Between Matt Biondi and fellow American Tom Jager the pair held a stranglehold on the splash and dash after its entry into the Olympic program in 1988, with the pair breaking the world record a combined 9 times between 1985 and 1990. (While Jager also became the first man to break the 22 second barrier).
The U.S. siege of the sprint races officially ended in Barcelona in 1992, when Russia’s Alexander Popov laid waste to the American men, winning both the 50m and 100m freestyles, announcing a change of the guard that would last for an unbelievable 10+ years.
The following year Popov, a former backstroker who’d been coaxed into giving freestyle a try, moved down under, following lifelong coach Gennadi Touretski in his new position at the Australian Institute of Sport in Canberra. There the pair would work for a decade, cementing one of the strongest legacies in swimming history.
Popov was originally designed to be a counter for Biondi in the relays. The Russians at the time had a solid front three, but no matter what kind of advantage they garnered, Biondi, nicknamed the California Condor, would sweep in and erase it.
As it turned out, Popov would become more than challenger, but successor. (Perhaps not surprisingly, Touretski also used Biondi’s smooth, efficient freestyle as a blueprint for Popov’s stroke. Talk about the student becoming the master.)
Touretski, who was a bit of a wild card outside of the pool, helped mold Popov into one of the most efficient swimmers to ever grace the water.
Here is how they did it:
1. Swim with perfect technique, or not at all.
Much has been made about Popov’s high yardage, as though using it as an excuse to bombard swimmers with endless meters. But while it appeared as though he was swimming effortlessly (a.k.a easily), those long swims were used to drill in that smooth, near-flawless technique Popov would become known for.
In other words, they were very purpose-drive yards.
He would hone this technique over yardage that would seem preposterous for most sprinters these days, swimming as much as 80-100km over the course of a week. No matter what pace he swam, however, between him and Touretski they were adamant that every meter be covered with flawless technique.
2. The fastest swimmer is the one who slows down the least.
In our rush to swim harder, stronger and better we ignore perhaps the most fundamental truth in swimming fast—the one who swims quickest is simply the one who loses the least amount of velocity going into the wall.
Understanding this, Popov was very conscious of his arm and hand placement while in practice, always seeking to be as efficient as possible.
At the end of the race, when everyone is feeling gassed it isn’t necessarily the fittest swimmer that will get to the wall first, but the one who is swimming most efficiently.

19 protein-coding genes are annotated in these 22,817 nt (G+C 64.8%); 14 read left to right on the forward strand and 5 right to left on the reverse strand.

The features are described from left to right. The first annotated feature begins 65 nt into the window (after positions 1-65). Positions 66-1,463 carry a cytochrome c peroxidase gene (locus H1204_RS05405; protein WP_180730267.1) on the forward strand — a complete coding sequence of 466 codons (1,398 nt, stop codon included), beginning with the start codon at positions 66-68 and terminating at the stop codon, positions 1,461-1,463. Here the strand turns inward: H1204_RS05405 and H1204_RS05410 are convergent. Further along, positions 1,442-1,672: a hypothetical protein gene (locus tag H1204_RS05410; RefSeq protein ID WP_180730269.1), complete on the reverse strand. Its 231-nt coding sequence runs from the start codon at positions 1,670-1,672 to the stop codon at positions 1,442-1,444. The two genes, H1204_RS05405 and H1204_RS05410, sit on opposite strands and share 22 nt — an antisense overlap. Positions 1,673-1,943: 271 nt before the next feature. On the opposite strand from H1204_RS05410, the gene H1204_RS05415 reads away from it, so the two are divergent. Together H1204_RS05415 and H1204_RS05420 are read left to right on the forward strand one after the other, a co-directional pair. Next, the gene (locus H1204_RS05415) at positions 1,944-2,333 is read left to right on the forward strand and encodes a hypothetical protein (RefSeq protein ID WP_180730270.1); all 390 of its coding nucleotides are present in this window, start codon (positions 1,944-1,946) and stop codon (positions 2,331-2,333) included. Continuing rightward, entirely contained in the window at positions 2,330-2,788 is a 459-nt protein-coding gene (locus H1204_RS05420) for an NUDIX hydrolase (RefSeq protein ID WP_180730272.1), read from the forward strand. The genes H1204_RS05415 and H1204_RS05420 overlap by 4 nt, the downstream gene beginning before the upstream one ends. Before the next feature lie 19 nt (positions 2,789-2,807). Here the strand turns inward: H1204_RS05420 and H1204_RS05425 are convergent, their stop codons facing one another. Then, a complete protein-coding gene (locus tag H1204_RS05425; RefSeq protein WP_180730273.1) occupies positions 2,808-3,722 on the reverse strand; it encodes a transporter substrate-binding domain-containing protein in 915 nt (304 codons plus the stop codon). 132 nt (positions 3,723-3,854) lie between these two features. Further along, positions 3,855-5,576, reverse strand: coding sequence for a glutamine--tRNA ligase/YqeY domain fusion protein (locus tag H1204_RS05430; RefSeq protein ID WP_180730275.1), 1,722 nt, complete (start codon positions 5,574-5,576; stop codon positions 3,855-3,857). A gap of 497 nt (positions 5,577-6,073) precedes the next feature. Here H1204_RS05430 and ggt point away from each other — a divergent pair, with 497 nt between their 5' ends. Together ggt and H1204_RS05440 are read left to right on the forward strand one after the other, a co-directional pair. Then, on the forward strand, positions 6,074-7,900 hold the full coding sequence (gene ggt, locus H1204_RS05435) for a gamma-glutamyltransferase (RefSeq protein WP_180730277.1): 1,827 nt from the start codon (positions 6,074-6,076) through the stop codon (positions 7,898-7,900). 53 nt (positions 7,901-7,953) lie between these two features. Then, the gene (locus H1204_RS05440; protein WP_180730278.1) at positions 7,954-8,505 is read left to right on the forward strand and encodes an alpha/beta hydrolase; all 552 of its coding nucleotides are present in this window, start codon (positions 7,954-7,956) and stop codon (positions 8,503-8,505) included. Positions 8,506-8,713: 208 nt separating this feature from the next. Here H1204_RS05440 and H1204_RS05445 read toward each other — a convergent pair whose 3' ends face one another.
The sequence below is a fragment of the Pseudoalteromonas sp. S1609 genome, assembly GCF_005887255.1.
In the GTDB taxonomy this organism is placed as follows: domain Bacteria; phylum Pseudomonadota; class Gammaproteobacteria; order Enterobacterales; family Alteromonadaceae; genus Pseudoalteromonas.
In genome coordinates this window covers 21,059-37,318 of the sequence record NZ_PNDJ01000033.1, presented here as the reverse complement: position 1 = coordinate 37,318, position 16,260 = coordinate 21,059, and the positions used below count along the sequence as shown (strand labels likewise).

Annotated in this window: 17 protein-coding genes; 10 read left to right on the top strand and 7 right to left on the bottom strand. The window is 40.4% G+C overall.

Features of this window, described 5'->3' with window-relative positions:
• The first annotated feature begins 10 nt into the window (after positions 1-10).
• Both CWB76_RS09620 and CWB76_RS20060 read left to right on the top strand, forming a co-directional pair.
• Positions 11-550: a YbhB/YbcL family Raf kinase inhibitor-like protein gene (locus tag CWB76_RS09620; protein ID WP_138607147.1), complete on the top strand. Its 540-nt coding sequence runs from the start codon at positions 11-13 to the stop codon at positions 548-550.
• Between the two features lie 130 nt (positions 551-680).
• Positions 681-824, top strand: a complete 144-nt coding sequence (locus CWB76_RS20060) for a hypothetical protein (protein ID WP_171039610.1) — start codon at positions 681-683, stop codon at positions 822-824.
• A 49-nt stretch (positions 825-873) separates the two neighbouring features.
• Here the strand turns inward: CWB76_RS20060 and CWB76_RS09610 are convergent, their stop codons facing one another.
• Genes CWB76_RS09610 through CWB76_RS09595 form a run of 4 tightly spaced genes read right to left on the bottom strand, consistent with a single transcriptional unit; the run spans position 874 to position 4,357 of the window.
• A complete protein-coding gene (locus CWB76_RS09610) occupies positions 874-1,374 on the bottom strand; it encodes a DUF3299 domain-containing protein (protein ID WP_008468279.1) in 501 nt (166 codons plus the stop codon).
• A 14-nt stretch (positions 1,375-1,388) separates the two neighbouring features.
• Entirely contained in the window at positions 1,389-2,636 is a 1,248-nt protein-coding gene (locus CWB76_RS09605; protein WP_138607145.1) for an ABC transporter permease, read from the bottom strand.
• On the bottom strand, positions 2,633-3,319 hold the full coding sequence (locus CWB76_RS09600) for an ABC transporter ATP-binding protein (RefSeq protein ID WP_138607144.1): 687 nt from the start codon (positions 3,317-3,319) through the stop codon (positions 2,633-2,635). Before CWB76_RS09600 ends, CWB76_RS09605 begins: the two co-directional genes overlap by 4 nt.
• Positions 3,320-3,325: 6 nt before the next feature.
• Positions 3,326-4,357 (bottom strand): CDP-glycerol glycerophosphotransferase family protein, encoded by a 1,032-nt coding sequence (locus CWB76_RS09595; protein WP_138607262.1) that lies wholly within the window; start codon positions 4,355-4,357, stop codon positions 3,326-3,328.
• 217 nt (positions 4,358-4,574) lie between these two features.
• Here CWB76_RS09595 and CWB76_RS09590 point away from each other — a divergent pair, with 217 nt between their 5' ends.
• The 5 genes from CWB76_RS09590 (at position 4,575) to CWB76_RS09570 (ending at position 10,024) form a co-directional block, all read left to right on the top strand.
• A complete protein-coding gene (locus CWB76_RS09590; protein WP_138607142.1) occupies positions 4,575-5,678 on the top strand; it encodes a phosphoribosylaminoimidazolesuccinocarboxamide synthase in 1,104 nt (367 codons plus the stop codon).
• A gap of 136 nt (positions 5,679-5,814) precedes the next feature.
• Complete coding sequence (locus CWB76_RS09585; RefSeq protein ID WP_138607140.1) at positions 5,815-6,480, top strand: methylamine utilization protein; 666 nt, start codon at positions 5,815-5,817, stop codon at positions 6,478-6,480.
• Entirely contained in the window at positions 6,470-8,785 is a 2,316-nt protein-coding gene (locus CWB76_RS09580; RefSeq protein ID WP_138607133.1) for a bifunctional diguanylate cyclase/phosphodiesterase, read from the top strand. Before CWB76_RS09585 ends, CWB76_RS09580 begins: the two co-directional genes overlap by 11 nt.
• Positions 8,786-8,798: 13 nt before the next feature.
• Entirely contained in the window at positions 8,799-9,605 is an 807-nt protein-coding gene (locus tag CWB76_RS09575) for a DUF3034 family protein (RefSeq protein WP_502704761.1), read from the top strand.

3. Drag increases exponentially the faster you go.
To further beat on the efficiency and drag drum it is critical to understand that the faster you go, the greater drag acts to slow you down.
During his long and steady swims, Popov would play around with his stroke and technique, looking for areas where his hand might be slipping, or where he could pick up just an extra fraction of drag reduction. He understood that you had to be able to find the drag in your swimming at slow speeds, before you maxed out the speed.
Dial in your stroke and technique at slower speeds and slowly ramp up the speed so that you continue to enjoy the effects of minimal resistance at top end velocity.
4. Be ready to race.
One of Touretski’s approaches for readying the big Popov for the important international meets on the calendar was to have him race.
On average, in the years following Barcelona Popov was getting about 100 races in per year. (Essentially two races a week.)
The repeated efforts gave Popov the experience necessary to be ready for whatever when it came to race time, something that is very apparent given how thoroughly and consistently he dominated the international sprint scene for nearly a full decade.
By getting the starts in he worked on his starts, turns and race-pace swimming in race-like conditions so that he wouldn’t have to get ready, he would simply be ready.
5. Crush the competition.
Although Popov wasn’t a chest-thumping guerrilla behind the blocks, instead preferring the stoic, Iceman approach, there is no denying the guy had a killer instinct. Mental toughness and unwavering confidence, particularly in the Alpha-male, testosterone-fueled sprint events is a must, and Popov had it in spades.
After Biondi left the sport, another American rose to take his place—Gary Hall Jr. There was no love lost between the two, with Hall placing second behind Popov in Atlanta in 1996 in the 50 and 100m freestyles.
The following year the two engaged in a rather heated exchange through the media, with Popov saying of Hall and his father, two-time Olympic medalist Gary Hall Sr., “His father was never an Olympic champion, and he never will be either. It’s a family of losers.”
Well, then! Popov was even more merciless when it came to describing how he viewed up and comers:
“If I see any (challengers), I have to swim faster and make them feel sick. If they have a little potential, you must get on top of them and kill that enthusiasm right away so they will lose their interest in swimming.”
Photo: Marco Chiesa